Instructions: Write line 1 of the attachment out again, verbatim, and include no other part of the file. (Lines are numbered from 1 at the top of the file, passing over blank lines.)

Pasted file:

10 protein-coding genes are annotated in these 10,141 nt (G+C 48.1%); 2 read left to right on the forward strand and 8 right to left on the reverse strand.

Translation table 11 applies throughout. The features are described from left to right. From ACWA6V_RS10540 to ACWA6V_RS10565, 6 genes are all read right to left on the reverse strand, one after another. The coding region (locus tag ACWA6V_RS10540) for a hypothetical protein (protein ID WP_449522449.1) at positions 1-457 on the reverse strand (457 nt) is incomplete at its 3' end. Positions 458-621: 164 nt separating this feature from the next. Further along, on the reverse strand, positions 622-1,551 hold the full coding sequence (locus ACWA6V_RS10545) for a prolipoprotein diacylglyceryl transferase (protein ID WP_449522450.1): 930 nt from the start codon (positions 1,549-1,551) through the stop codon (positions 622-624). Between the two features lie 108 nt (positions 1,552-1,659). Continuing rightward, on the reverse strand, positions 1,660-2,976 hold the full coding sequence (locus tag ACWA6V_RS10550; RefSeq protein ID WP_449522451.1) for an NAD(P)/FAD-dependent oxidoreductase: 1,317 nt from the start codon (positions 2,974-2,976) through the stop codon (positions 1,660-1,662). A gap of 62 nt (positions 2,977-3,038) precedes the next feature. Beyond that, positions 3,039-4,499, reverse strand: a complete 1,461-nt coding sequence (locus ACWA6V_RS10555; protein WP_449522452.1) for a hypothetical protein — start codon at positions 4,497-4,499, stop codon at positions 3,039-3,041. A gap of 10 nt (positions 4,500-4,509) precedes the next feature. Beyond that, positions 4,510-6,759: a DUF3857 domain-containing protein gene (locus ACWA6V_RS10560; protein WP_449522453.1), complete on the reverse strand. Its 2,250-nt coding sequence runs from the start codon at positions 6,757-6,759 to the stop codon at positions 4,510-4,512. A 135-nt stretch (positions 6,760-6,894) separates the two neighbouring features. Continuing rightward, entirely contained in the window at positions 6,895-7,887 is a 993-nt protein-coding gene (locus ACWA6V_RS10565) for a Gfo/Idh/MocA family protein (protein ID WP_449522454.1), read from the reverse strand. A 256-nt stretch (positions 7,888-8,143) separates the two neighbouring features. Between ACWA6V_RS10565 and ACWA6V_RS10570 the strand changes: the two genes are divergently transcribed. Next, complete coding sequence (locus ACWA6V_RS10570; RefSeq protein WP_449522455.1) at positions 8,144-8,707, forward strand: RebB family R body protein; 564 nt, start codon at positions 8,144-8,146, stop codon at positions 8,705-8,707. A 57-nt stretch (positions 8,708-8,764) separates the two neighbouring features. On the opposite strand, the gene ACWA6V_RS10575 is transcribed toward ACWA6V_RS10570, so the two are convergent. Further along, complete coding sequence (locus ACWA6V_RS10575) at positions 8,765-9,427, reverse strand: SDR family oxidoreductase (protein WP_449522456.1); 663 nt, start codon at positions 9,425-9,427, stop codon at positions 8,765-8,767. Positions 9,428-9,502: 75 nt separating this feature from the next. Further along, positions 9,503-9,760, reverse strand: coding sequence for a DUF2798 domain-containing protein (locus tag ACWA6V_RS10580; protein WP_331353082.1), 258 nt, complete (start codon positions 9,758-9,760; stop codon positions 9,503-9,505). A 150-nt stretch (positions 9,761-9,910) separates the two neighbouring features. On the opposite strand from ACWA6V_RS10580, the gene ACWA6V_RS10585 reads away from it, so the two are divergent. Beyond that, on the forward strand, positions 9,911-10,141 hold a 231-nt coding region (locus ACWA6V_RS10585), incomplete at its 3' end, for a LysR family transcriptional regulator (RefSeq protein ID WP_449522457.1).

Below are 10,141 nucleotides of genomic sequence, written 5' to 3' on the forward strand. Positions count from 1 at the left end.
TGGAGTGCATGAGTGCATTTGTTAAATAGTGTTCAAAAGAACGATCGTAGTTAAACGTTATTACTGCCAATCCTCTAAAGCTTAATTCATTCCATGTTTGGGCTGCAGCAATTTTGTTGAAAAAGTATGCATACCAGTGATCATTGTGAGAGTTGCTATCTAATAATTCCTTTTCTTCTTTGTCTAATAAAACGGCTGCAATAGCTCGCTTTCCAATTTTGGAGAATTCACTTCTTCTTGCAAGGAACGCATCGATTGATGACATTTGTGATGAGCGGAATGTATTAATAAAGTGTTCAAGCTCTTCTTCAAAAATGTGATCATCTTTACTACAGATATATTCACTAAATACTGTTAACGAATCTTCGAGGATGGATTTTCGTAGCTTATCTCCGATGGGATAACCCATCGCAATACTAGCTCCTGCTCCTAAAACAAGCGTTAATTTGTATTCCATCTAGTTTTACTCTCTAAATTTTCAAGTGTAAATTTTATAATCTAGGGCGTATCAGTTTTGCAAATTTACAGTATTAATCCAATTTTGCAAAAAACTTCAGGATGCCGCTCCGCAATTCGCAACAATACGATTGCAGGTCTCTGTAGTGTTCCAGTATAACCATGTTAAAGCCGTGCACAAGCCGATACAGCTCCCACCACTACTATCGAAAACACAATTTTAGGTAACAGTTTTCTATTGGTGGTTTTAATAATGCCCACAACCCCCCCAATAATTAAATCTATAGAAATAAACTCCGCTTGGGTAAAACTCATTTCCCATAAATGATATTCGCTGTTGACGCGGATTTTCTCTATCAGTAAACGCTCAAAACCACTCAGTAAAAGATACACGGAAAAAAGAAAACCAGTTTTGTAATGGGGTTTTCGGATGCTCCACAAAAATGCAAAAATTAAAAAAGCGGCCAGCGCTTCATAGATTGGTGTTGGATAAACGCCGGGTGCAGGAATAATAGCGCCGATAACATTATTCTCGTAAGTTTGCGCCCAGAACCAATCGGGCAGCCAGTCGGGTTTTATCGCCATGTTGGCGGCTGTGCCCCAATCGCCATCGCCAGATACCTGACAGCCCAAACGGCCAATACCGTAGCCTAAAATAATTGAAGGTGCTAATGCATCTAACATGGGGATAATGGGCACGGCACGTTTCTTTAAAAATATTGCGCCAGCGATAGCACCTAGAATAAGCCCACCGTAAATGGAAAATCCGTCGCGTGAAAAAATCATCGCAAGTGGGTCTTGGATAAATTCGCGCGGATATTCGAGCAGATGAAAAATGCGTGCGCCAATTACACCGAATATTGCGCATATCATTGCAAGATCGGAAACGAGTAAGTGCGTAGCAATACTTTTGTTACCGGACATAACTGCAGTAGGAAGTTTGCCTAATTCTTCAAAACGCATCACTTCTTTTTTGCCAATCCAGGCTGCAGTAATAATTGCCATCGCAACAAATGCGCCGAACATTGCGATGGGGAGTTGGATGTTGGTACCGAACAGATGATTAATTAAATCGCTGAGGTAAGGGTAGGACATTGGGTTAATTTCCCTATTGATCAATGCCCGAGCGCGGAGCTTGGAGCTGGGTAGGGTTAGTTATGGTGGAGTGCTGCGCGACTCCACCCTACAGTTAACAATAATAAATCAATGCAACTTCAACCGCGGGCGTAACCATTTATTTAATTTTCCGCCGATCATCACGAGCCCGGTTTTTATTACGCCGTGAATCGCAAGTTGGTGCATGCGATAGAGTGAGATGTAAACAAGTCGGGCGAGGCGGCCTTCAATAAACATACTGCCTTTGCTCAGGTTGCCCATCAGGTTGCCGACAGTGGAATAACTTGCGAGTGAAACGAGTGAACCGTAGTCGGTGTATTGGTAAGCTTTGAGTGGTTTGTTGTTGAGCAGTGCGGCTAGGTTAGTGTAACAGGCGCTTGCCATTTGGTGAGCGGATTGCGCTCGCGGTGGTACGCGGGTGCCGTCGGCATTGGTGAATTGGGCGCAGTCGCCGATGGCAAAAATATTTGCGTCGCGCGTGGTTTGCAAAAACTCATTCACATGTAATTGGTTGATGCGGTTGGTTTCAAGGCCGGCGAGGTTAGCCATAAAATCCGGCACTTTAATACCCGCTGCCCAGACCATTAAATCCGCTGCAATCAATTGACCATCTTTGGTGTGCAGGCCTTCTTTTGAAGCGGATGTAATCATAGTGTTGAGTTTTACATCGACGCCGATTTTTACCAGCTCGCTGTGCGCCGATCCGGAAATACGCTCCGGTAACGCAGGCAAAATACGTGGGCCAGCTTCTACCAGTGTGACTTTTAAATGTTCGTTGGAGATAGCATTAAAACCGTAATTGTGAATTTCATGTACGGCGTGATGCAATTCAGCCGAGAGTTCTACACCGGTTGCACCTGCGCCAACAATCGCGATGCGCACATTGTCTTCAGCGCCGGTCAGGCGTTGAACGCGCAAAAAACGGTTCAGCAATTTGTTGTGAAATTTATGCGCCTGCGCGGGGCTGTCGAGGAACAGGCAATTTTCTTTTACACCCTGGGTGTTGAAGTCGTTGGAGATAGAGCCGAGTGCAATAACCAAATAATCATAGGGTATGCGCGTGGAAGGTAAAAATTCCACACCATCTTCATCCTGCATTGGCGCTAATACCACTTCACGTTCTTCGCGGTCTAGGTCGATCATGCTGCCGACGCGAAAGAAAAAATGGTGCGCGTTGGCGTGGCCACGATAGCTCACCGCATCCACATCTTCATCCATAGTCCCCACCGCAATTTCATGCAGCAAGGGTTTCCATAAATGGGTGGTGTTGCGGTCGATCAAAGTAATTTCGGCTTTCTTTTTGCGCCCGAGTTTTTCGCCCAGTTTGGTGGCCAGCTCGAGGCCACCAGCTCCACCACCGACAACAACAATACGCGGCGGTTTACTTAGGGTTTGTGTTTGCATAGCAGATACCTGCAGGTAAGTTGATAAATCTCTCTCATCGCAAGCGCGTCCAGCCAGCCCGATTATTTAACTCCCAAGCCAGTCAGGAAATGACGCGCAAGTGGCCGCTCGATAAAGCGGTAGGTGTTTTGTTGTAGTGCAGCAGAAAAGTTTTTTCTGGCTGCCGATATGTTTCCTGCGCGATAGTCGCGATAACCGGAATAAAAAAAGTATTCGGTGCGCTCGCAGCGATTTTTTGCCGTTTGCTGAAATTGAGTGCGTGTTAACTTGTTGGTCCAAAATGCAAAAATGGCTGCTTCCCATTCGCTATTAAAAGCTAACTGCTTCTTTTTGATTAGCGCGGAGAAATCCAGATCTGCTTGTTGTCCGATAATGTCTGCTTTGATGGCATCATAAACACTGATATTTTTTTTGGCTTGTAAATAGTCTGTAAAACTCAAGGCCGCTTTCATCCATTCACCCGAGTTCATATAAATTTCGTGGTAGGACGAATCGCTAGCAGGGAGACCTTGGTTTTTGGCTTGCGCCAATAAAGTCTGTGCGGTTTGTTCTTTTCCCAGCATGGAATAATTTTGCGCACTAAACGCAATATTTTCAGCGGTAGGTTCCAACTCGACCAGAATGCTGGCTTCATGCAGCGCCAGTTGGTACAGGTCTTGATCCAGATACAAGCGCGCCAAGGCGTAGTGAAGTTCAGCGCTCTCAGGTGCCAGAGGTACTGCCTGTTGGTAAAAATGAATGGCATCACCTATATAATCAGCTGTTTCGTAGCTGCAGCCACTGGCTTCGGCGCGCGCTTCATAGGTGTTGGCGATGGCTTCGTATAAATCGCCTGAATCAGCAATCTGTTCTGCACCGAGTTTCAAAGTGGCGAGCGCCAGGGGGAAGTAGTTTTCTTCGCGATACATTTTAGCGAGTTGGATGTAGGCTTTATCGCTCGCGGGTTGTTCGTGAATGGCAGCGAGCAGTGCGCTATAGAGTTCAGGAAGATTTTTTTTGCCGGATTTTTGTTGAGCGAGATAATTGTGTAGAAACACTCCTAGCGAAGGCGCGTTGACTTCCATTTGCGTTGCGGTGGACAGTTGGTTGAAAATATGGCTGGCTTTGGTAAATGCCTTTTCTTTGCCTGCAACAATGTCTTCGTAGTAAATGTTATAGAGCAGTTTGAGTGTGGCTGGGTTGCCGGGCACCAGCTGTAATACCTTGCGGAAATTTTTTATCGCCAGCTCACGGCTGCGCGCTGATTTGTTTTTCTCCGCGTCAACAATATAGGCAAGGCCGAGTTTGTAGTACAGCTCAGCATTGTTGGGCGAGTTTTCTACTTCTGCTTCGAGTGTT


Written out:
10 protein-coding genes are annotated in these 10,141 nt (G+C 48.1%); 2 read left to right on the forward strand and 8 right to left on the reverse strand.